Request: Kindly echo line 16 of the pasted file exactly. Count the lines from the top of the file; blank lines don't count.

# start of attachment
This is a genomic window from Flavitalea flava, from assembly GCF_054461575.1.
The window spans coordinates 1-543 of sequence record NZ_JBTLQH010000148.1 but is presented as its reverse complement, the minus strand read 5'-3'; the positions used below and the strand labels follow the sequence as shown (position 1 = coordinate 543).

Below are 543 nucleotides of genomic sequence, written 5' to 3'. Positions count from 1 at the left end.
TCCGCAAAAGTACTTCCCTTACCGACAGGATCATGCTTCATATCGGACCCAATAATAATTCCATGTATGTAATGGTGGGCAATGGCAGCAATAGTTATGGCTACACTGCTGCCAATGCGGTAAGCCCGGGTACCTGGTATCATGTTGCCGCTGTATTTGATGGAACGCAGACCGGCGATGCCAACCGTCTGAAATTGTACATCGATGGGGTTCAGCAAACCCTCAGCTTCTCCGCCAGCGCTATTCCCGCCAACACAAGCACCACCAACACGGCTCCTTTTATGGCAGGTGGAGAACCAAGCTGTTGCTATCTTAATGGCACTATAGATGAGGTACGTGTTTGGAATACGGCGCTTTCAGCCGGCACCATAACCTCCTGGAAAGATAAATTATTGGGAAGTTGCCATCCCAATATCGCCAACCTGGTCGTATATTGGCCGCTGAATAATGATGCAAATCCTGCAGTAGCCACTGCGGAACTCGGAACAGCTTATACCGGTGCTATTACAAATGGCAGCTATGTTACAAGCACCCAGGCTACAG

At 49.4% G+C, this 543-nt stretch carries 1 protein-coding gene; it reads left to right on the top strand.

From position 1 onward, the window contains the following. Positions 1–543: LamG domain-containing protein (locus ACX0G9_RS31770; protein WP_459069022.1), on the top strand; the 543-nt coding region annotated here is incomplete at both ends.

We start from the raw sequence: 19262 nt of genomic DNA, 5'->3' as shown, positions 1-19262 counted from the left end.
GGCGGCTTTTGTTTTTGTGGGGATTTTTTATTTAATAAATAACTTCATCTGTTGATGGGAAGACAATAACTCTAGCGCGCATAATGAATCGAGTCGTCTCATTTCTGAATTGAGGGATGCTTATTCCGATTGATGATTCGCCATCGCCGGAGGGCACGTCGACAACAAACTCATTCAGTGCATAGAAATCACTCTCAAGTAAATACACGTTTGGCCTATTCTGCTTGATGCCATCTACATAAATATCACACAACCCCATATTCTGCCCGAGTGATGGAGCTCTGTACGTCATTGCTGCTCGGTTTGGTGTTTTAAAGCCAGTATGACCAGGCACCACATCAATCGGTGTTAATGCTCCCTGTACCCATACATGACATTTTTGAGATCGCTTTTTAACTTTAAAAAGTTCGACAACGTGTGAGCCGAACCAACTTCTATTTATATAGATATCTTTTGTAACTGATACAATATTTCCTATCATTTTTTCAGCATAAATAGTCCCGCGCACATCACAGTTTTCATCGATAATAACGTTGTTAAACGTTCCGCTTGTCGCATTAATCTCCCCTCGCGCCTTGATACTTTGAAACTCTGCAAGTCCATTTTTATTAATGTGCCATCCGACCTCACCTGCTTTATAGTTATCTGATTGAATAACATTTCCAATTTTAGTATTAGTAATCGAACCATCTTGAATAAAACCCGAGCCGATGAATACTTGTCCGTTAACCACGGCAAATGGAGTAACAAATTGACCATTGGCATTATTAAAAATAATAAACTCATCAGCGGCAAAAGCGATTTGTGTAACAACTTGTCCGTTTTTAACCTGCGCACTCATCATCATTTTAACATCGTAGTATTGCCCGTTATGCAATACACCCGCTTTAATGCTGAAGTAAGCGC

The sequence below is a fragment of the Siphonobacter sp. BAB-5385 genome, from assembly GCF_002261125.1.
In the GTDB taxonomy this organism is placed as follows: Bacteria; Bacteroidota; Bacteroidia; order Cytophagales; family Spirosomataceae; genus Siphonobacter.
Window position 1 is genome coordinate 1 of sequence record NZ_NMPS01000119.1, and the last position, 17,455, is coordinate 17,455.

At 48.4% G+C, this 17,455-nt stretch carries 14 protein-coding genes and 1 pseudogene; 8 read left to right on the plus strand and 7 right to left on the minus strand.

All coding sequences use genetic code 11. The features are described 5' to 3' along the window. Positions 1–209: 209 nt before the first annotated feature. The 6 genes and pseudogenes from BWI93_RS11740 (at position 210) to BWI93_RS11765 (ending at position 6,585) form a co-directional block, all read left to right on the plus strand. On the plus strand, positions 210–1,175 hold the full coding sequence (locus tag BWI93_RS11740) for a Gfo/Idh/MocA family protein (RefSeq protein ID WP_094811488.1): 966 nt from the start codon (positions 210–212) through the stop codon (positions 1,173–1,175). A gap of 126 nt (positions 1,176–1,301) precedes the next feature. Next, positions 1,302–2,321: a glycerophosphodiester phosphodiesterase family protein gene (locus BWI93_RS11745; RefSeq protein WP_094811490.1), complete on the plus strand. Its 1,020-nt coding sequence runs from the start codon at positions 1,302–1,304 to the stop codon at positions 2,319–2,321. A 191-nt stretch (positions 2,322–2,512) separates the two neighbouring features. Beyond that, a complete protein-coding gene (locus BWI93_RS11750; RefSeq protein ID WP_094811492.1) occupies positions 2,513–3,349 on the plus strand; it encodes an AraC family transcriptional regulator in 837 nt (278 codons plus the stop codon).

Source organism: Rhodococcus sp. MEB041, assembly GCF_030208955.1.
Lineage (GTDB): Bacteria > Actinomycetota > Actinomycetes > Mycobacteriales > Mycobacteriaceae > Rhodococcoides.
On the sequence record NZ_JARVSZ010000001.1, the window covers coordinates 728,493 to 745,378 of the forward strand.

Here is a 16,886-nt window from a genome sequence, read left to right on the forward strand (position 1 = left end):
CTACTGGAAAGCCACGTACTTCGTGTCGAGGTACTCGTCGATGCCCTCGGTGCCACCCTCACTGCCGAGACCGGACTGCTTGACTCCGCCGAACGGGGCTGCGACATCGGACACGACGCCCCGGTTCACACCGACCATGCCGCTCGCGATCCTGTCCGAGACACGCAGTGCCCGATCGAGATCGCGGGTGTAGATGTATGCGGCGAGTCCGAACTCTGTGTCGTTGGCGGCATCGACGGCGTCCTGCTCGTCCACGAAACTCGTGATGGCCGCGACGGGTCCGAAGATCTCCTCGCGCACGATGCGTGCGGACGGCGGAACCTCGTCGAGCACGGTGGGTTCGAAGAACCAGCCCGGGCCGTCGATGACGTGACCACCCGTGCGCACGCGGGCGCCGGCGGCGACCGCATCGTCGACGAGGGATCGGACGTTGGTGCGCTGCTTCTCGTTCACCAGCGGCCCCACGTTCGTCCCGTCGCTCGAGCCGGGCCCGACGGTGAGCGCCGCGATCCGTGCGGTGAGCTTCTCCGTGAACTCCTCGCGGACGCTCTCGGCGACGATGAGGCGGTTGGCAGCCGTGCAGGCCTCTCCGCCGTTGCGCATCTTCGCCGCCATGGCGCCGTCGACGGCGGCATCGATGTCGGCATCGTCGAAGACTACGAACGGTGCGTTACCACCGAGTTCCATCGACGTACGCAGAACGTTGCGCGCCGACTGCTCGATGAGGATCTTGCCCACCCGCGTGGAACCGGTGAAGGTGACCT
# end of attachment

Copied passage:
On the sequence record NZ_JARVSZ010000001.1, the window covers coordinates 728,493 to 745,378 of the forward strand.